Im excited to announce our upcoming show with Black Belt Eagle Scout Sunday June 24th at Rontoms Plus very special guests!!!
Come out if you are free and hang with us under the sun.
Let the summer festivities begin!
BLACK BELT EAGLE SCOUT
BBES FAV JAMS:
Hop Along — Bark Your Head Off Dog
Haley Heynderickx — I Need To Start A Garden
Pixies — Doolittle
MOTHER OF MY CHILDREN
“Having this identity—radical indigenous queer feminist—keeps me going. My music and my identity come from the same foundation of being a Native woman.” Katherine Paul is Black Belt Eagle Scout, and after releasing an EP in 2014 Paul has wrapped up the band’s first full-length. Recorded in the middle of winter near her hometown in Northwest Washington, the landscape’s eerie beauty and Paul’s connection to it are palpable on Mother of My Children. Stemming from this place, the album traces the full spectrum of confronting buried feelings and the loss of what life was supposed to look like.
Growing up on a small Indian reservation, Paul’s family was focused on native drumming, singing, and arts. “Native American music is the foundation for all of my music,” Paul explains. With the support of her family and a handful of bootleg Hole and Nirvana VHS tapes, Paul taught herself how to play guitar. In 2007, Paul moved to Portland, OR, to attend school and get involved with the Rock ’n’ Roll Camp for Girls. Paul has switched between guitar and drums in an assortment of projects over the last decade, citing Forest Park as a particularly strong influence on how her songwriting has grown. “It was my introduction to post-rock,” Paul recalls, “From there, I was able to develop my own sound and style more.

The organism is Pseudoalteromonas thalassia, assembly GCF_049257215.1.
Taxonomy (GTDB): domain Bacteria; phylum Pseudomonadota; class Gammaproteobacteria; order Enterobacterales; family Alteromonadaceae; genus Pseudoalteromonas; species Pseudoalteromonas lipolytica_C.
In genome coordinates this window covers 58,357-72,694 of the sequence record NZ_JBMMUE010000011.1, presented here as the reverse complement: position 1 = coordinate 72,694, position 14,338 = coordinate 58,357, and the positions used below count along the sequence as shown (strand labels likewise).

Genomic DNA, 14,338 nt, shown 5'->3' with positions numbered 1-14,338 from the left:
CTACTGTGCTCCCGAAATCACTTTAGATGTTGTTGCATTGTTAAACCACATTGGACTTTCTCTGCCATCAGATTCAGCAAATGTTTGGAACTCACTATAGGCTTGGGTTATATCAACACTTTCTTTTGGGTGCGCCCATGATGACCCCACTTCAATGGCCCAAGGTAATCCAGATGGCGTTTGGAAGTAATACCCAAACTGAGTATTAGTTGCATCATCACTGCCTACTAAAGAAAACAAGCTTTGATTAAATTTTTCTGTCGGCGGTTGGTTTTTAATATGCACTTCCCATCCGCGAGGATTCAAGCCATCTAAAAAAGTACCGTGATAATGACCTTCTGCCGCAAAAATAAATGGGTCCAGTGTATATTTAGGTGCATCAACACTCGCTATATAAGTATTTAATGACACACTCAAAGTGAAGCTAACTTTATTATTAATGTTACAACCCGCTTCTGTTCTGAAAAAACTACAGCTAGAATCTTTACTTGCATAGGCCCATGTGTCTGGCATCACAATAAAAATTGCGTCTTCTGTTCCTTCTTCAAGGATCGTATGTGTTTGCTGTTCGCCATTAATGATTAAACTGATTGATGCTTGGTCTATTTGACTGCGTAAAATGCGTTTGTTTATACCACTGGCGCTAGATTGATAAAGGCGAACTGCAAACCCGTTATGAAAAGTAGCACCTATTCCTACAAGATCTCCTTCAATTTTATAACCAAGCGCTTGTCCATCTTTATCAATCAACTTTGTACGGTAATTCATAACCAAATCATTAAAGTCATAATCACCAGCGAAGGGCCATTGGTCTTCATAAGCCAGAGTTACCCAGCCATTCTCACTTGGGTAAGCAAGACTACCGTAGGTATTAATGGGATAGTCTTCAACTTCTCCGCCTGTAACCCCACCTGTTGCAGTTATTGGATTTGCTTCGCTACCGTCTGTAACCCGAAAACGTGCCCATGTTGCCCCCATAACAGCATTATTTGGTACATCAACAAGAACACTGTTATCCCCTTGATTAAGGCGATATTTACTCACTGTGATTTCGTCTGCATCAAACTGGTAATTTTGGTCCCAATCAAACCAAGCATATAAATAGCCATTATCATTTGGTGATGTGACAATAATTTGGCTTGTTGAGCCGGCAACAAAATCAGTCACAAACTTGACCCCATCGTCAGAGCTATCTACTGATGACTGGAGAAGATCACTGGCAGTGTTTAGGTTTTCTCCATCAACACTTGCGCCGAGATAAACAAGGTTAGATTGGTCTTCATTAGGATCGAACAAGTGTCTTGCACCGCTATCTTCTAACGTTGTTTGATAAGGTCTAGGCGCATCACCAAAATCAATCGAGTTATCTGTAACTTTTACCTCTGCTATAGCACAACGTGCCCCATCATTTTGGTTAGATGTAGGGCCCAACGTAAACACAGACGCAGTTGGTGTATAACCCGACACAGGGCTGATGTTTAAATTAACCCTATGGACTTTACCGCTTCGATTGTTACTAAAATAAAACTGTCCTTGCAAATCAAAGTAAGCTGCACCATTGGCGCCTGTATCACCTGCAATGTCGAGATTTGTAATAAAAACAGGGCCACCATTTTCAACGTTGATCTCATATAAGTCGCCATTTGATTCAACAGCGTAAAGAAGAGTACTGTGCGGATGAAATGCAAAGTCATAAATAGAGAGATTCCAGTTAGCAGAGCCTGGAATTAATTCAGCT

Y LA BAMBA
YLB FAV JAMS:
Juana Molina «sin dones»
Nina Simone «aint got no, I got life»
La Lupe «elube chango»
Luz Elena Mendoza returns to themes of searching, metamorphosis, shared humanity, and a faith that is greater than just life.
Born in San Francisco as a first generation daughter of immigrant parents from Michoacan Mexico, she spent her childhood raised by the melodies and stories that were being told through traditional Mexican folk songs.
From the intimate, contemplative verses in her native-language, to the revelations of the history in her roots, her story is delivered with poise. Mendoza finds the intricate space between creation and growth to keep her poetic expression emotionally raw and ever evolving.
These songs are a soundtrack built for coming to grips with, not just one’s own mortality, but the fragility of the world, presenting sounds that carry the realness of ancestral trauma and the search of identity.